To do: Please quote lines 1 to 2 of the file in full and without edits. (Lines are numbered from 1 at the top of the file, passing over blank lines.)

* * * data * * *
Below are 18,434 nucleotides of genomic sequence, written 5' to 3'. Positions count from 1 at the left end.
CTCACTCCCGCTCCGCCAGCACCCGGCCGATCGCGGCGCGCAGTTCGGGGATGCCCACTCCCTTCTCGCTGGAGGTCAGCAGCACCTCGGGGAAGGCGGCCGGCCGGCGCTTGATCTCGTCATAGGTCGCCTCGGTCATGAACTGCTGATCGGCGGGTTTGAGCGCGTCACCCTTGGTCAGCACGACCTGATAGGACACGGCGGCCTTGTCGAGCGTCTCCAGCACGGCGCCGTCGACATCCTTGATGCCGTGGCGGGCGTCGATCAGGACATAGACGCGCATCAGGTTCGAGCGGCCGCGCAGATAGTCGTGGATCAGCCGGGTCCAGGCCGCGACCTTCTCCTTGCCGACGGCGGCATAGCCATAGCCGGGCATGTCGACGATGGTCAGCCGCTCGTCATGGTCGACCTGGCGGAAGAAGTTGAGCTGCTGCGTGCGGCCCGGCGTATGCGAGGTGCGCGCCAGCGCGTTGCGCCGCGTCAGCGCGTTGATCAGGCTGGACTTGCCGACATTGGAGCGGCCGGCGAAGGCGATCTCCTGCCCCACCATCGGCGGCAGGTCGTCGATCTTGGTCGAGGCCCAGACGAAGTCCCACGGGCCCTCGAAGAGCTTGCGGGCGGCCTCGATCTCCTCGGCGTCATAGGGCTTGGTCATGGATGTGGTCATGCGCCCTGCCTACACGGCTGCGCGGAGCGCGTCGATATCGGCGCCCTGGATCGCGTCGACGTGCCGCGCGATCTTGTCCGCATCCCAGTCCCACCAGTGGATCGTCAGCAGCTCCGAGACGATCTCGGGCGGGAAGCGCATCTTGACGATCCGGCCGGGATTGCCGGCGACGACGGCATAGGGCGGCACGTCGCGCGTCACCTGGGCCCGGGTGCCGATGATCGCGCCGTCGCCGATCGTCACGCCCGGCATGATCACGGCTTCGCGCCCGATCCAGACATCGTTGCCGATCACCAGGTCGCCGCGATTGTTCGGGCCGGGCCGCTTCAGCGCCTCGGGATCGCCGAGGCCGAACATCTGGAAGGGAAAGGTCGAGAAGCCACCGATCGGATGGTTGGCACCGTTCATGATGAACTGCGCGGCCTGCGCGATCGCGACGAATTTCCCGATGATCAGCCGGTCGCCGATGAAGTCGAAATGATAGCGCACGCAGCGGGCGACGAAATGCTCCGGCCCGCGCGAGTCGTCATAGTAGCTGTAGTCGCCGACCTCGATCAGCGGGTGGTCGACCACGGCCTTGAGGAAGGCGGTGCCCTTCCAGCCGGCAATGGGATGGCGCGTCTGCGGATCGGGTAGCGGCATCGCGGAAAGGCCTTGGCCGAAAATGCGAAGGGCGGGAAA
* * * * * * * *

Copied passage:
Below are 18,434 nucleotides of genomic sequence, written 5' to 3'. Positions count from 1 at the left end.
CTCACTCCCGCTCCGCCAGCACCCGGCCGATCGCGGCGCGCAGTTCGGGGATGCCCACTCCCTTCTCGCTGGAGGTCAGCAGCACCTCGGGGAAGGCGGCCGGCCGGCGCTTGATCTCGTCATAGGTCGCCTCGGTCATGAACTGCTGATCGGCGGGTTTGAGCGCGTCACCCTTGGTCAGCACGACCTGATAGGACACGGCGGCCTTGTCGAGCGTCTCCAGCACGGCGCCGTCGACATCCTTGATGCCGTGGCGGGCGTCGATCAGGACATAGACGCGCATCAGGTTCGAGCGGCCGCGCAGATAGTCGTGGATCAGCCGGGTCCAGGCCGCGACCTTCTCCTTGCCGACGGCGGCATAGCCATAGCCGGGCATGTCGACGATGGTCAGCCGCTCGTCATGGTCGACCTGGCGGAAGAAGTTGAGCTGCTGCGTGCGGCCCGGCGTATGCGAGGTGCGCGCCAGCGCGTTGCGCCGCGTCAGCGCGTTGATCAGGCTGGACTTGCCGACATTGGAGCGGCCGGCGAAGGCGATCTCCTGCCCCACCATCGGCGGCAGGTCGTCGATCTTGGTCGAGGCCCAGACGAAGTCCCACGGGCCCTCGAAGAGCTTGCGGGCGGCCTCGATCTCCTCGGCGTCATAGGGCTTGGTCATGGATGTGGTCATGCGCCCTGCCTACACGGCTGCGCGGAGCGCGTCGATATCGGCGCCCTGGATCGCGTCGACGTGCCGCGCGATCTTGTCCGCATCCCAGTCCCACCAGTGGATCGTCAGCAGCTCCGAGACGATCTCGGGCGGGAAGCGCATCTTGACGATCCGGCCGGGATTGCCGGCGACGACGGCATAGGGCGGCACGTCGCGCGTCACCTGGGCCCGGGTGCCGATGATCGCGCCGTCGCCGATCGTCACGCCCGGCATGATCACGGCTTCGCGCCCGATCCAGACATCGTTGCCGATCACCAGGTCGCCGCGATTGTTCGGGCCGGGCCGCTTCAGCGCCTCGGGATCGCCGAGGCCGAACATCTGGAAGGGAAAGGTCGAGAAGCCACCGATCGGATGGTTGGCACCGTTCATGATGAACTGCGCGGCCTGCGCGATCGCGACGAATTTCCCGATGATCAGCCGGTCGCCGATGAAGTCGAAATGATAGCGCACGCAGCGGGCGACGAAATGCTCCGGCCCGCGCGAGTCGTCATAGTAGCTGTAGTCGCCGACCTCGATCAGCGGGTGGTCGACCACGGCCTTGAGGAAGGCGGTGCCCTTCCAGCCGGCAATGGGATGGCGCGTCTGCGGATCGGGTAGCGGCATCGCGGAAAGGCCTTGGCCGAAAATGCGAAGGGCGGGAAA